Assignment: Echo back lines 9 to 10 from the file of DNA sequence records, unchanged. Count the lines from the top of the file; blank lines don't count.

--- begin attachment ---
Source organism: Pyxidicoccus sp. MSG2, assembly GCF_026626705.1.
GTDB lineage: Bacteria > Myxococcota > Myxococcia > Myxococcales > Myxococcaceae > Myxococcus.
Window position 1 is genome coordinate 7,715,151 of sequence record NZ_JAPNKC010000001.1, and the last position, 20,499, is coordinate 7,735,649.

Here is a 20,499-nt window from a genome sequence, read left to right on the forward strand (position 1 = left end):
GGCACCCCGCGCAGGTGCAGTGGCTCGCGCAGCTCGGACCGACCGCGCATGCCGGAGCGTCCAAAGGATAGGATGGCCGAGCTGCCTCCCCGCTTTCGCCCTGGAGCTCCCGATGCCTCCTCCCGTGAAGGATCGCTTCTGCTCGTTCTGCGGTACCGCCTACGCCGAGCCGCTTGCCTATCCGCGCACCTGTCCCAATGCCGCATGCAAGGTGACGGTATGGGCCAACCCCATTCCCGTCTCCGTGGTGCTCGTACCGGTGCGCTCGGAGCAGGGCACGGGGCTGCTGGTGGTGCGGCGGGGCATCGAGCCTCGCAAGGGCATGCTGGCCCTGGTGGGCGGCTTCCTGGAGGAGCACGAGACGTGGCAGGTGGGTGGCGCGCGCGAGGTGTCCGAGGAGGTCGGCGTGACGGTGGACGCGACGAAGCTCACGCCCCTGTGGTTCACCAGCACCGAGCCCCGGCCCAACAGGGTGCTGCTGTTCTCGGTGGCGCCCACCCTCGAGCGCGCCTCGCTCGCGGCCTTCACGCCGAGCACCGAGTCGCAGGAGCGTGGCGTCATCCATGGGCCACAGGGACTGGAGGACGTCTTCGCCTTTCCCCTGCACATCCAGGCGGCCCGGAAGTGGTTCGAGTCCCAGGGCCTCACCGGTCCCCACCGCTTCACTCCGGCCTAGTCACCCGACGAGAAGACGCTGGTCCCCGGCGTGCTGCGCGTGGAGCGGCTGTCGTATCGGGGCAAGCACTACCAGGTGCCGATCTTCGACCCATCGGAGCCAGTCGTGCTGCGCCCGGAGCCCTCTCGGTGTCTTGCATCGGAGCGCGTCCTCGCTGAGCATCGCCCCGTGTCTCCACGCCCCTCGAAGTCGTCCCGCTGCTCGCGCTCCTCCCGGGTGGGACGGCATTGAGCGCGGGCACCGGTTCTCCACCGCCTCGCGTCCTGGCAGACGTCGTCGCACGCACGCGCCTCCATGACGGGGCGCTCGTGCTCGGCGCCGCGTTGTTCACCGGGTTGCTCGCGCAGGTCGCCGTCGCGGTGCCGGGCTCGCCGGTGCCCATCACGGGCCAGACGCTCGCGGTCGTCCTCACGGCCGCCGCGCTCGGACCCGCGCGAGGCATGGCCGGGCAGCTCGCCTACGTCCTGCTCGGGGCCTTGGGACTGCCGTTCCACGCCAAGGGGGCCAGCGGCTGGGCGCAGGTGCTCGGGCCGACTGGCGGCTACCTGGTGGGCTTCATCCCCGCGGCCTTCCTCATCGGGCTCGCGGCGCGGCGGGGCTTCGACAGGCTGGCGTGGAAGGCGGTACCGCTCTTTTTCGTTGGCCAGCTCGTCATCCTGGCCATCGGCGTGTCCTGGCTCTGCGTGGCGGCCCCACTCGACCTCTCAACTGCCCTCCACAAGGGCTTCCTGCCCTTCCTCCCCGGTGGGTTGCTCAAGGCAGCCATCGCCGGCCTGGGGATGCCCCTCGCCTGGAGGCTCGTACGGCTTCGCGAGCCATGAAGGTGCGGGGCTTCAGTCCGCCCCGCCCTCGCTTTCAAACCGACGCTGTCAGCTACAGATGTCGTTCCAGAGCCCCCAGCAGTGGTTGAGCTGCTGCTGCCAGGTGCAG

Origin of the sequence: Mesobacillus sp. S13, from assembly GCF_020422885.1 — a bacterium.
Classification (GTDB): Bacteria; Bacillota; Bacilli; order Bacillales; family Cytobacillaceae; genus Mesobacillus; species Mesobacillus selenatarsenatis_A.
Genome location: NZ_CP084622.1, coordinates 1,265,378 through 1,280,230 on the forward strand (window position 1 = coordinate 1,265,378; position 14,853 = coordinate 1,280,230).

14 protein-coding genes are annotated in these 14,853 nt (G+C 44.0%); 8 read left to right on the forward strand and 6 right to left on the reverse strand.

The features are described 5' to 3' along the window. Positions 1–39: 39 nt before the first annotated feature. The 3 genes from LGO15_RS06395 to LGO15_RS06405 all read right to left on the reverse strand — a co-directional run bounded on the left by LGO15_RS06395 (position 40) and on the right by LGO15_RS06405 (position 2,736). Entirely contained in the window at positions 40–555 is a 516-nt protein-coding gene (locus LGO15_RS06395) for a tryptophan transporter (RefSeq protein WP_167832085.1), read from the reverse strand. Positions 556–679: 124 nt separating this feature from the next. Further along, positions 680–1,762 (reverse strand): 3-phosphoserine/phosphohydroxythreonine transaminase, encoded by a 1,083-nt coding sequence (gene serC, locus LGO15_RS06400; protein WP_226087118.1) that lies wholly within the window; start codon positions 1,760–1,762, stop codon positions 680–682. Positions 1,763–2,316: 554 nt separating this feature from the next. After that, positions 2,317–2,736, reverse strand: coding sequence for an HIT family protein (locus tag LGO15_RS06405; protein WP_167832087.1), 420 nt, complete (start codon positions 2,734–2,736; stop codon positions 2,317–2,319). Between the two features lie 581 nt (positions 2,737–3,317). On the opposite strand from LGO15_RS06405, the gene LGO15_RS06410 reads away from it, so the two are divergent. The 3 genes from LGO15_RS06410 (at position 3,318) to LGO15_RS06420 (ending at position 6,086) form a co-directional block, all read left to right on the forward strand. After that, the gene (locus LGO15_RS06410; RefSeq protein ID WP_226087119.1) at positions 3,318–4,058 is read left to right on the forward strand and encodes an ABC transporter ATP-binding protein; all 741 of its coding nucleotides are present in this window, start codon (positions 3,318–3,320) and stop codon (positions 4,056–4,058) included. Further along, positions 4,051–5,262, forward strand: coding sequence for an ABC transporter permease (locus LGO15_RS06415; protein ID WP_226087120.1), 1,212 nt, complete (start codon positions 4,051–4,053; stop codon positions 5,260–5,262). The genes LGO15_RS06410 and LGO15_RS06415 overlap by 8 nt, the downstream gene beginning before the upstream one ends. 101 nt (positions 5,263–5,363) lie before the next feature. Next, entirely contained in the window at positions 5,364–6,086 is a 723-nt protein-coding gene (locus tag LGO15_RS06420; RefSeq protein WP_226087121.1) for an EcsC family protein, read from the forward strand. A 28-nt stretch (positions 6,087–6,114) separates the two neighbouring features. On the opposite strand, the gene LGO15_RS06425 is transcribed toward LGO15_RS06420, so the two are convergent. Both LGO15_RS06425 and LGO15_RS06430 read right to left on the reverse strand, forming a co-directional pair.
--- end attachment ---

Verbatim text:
14 protein-coding genes are annotated in these 14,853 nt (G+C 44.0%); 8 read left to right on the forward strand and 6 right to left on the reverse strand.

The features are described 5' to 3' along the window. Positions 1–39: 39 nt before the first annotated feature. The 3 genes from LGO15_RS06395 to LGO15_RS06405 all read right to left on the reverse strand — a co-directional run bounded on the left by LGO15_RS06395 (position 40) and on the right by LGO15_RS06405 (position 2,736). Entirely contained in the window at positions 40–555 is a 516-nt protein-coding gene (locus LGO15_RS06395) for a tryptophan transporter (RefSeq protein WP_167832085.1), read from the reverse strand. Positions 556–679: 124 nt separating this feature from the next. Further along, positions 680–1,762 (reverse strand): 3-phosphoserine/phosphohydroxythreonine transaminase, encoded by a 1,083-nt coding sequence (gene serC, locus LGO15_RS06400; protein WP_226087118.1) that lies wholly within the window; start codon positions 1,760–1,762, stop codon positions 680–682. Positions 1,763–2,316: 554 nt separating this feature from the next. After that, positions 2,317–2,736, reverse strand: coding sequence for an HIT family protein (locus tag LGO15_RS06405; protein WP_167832087.1), 420 nt, complete (start codon positions 2,734–2,736; stop codon positions 2,317–2,319). Between the two features lie 581 nt (positions 2,737–3,317). On the opposite strand from LGO15_RS06405, the gene LGO15_RS06410 reads away from it, so the two are divergent. The 3 genes from LGO15_RS06410 (at position 3,318) to LGO15_RS06420 (ending at position 6,086) form a co-directional block, all read left to right on the forward strand. After that, the gene (locus LGO15_RS06410; RefSeq protein ID WP_226087119.1) at positions 3,318–4,058 is read left to right on the forward strand and encodes an ABC transporter ATP-binding protein; all 741 of its coding nucleotides are present in this window, start codon (positions 3,318–3,320) and stop codon (positions 4,056–4,058) included. Further along, positions 4,051–5,262, forward strand: coding sequence for an ABC transporter permease (locus LGO15_RS06415; protein ID WP_226087120.1), 1,212 nt, complete (start codon positions 4,051–4,053; stop codon positions 5,260–5,262). The genes LGO15_RS06410 and LGO15_RS06415 overlap by 8 nt, the downstream gene beginning before the upstream one ends. 101 nt (positions 5,263–5,363) lie before the next feature. Next, entirely contained in the window at positions 5,364–6,086 is a 723-nt protein-coding gene (locus tag LGO15_RS06420; RefSeq protein WP_226087121.1) for an EcsC family protein, read from the forward strand. A 28-nt stretch (positions 6,087–6,114) separates the two neighbouring features. On the opposite strand, the gene LGO15_RS06425 is transcribed toward LGO15_RS06420, so the two are convergent. Both LGO15_RS06425 and LGO15_RS06430 read right to left on the reverse strand, forming a co-directional pair.